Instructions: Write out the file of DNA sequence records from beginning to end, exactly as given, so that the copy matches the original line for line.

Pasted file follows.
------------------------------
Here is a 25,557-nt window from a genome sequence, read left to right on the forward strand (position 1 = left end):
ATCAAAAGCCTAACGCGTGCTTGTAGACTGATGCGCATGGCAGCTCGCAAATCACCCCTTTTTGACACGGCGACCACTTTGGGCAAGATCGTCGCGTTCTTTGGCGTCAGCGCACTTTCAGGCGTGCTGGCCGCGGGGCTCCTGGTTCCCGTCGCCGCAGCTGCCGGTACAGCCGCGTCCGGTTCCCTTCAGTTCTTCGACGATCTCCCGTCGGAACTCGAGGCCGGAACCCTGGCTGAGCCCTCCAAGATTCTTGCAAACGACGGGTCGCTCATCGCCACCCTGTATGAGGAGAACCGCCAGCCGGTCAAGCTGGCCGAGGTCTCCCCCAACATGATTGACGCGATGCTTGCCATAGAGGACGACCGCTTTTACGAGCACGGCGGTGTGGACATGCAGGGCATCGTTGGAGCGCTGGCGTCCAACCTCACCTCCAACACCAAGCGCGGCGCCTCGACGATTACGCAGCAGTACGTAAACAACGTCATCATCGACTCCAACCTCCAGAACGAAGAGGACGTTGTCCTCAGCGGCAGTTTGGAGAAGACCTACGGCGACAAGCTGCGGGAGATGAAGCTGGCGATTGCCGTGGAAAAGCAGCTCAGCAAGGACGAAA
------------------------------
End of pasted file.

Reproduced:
Here is a 25,557-nt window from a genome sequence, read left to right on the forward strand (position 1 = left end):
ATCAAAAGCCTAACGCGTGCTTGTAGACTGATGCGCATGGCAGCTCGCAAATCACCCCTTTTTGACACGGCGACCACTTTGGGCAAGATCGTCGCGTTCTTTGGCGTCAGCGCACTTTCAGGCGTGCTGGCCGCGGGGCTCCTGGTTCCCGTCGCCGCAGCTGCCGGTACAGCCGCGTCCGGTTCCCTTCAGTTCTTCGACGATCTCCCGTCGGAACTCGAGGCCGGAACCCTGGCTGAGCCCTCCAAGATTCTTGCAAACGACGGGTCGCTCATCGCCACCCTGTATGAGGAGAACCGCCAGCCGGTCAAGCTGGCCGAGGTCTCCCCCAACATGATTGACGCGATGCTTGCCATAGAGGACGACCGCTTTTACGAGCACGGCGGTGTGGACATGCAGGGCATCGTTGGAGCGCTGGCGTCCAACCTCACCTCCAACACCAAGCGCGGCGCCTCGACGATTACGCAGCAGTACGTAAACAACGTCATCATCGACTCCAACCTCCAGAACGAAGAGGACGTTGTCCTCAGCGGCAGTTTGGAGAAGACCTACGGCGACAAGCTGCGGGAGATGAAGCTGGCGATTGCCGTGGAAAAGCAGCTCAGCAAGGACGAAA